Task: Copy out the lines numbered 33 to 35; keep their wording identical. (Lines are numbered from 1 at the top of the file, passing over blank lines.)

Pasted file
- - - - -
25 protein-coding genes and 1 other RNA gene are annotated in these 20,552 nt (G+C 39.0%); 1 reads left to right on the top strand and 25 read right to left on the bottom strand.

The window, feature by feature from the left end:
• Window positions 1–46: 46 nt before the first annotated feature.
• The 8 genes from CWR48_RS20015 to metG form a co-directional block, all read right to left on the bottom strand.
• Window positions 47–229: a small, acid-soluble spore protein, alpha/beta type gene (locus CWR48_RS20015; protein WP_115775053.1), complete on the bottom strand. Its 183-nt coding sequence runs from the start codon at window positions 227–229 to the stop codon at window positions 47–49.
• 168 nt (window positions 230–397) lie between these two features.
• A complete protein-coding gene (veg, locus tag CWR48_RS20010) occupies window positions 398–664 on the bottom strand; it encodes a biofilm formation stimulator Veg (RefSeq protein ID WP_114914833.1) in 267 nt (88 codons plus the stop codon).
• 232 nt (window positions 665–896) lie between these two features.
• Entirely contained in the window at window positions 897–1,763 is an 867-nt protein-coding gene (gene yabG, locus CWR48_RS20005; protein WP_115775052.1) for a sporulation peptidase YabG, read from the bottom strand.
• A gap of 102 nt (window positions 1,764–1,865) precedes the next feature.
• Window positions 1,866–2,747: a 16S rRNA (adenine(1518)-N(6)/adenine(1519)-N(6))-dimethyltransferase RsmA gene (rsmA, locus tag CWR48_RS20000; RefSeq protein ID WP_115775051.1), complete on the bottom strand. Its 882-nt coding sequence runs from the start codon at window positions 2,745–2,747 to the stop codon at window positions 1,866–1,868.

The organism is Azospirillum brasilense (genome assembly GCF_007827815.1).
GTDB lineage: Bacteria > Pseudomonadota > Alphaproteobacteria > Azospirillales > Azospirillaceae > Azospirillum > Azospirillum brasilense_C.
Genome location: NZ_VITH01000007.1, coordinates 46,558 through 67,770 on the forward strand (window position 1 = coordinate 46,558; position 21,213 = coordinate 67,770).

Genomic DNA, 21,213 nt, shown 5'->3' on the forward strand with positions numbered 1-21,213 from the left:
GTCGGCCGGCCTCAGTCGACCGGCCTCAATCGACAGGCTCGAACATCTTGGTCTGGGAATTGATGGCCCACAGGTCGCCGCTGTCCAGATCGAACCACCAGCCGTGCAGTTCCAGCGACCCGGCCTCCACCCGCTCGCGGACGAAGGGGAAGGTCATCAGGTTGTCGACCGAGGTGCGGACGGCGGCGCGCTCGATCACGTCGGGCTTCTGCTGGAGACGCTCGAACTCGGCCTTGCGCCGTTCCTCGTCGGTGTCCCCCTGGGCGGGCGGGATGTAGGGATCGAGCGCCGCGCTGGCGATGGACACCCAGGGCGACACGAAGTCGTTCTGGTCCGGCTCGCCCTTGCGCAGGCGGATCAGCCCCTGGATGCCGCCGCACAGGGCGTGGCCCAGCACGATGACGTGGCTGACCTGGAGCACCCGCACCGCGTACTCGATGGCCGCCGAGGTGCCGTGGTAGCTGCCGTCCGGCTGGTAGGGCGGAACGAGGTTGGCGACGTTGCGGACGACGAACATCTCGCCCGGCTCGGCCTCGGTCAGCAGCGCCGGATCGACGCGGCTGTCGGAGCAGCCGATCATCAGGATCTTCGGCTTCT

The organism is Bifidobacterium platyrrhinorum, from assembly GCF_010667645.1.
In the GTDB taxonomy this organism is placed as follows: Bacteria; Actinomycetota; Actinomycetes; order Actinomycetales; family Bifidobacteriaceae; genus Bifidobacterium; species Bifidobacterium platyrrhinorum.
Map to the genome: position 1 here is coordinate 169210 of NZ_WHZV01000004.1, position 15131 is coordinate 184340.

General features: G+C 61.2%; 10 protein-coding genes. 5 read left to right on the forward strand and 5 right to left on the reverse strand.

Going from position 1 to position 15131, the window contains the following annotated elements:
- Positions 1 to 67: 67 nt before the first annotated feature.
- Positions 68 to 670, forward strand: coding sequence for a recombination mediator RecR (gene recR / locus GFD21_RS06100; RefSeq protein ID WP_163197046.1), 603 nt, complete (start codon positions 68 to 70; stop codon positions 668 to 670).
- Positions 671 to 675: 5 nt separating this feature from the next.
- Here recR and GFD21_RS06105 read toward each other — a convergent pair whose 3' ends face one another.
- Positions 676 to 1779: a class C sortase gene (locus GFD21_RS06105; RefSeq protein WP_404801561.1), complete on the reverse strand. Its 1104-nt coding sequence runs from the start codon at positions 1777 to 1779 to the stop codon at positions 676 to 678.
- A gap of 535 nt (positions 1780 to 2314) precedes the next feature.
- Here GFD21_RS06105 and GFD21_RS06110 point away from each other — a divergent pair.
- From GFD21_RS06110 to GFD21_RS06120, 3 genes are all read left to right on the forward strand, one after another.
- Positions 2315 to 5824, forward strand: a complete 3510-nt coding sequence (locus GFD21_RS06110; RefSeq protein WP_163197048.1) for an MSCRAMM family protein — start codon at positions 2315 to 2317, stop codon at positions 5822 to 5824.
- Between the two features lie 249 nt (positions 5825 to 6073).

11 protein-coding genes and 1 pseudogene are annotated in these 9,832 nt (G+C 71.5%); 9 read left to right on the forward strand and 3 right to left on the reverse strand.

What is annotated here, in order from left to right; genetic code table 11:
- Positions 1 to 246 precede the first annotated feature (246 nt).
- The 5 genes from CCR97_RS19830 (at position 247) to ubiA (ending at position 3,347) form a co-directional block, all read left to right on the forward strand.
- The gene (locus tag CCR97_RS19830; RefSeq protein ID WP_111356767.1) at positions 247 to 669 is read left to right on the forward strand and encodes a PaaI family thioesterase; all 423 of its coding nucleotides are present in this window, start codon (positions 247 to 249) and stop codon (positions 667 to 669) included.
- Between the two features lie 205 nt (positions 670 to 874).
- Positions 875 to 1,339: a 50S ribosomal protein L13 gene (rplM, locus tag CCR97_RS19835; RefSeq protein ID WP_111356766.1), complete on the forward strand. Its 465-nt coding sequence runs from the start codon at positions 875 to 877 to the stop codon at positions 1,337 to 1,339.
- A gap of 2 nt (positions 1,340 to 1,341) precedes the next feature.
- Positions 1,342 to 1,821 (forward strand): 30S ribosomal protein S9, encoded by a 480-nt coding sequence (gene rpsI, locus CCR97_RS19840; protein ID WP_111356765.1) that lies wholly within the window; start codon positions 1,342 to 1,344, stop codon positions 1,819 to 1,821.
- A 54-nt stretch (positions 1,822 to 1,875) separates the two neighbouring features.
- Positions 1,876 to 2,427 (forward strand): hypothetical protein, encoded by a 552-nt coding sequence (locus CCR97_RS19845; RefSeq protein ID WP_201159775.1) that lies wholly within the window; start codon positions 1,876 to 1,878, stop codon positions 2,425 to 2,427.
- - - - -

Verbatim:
What is annotated here, in order from left to right; genetic code table 11:
- Positions 1 to 246 precede the first annotated feature (246 nt).
- The 5 genes from CCR97_RS19830 (at position 247) to ubiA (ending at position 3,347) form a co-directional block, all read left to right on the forward strand.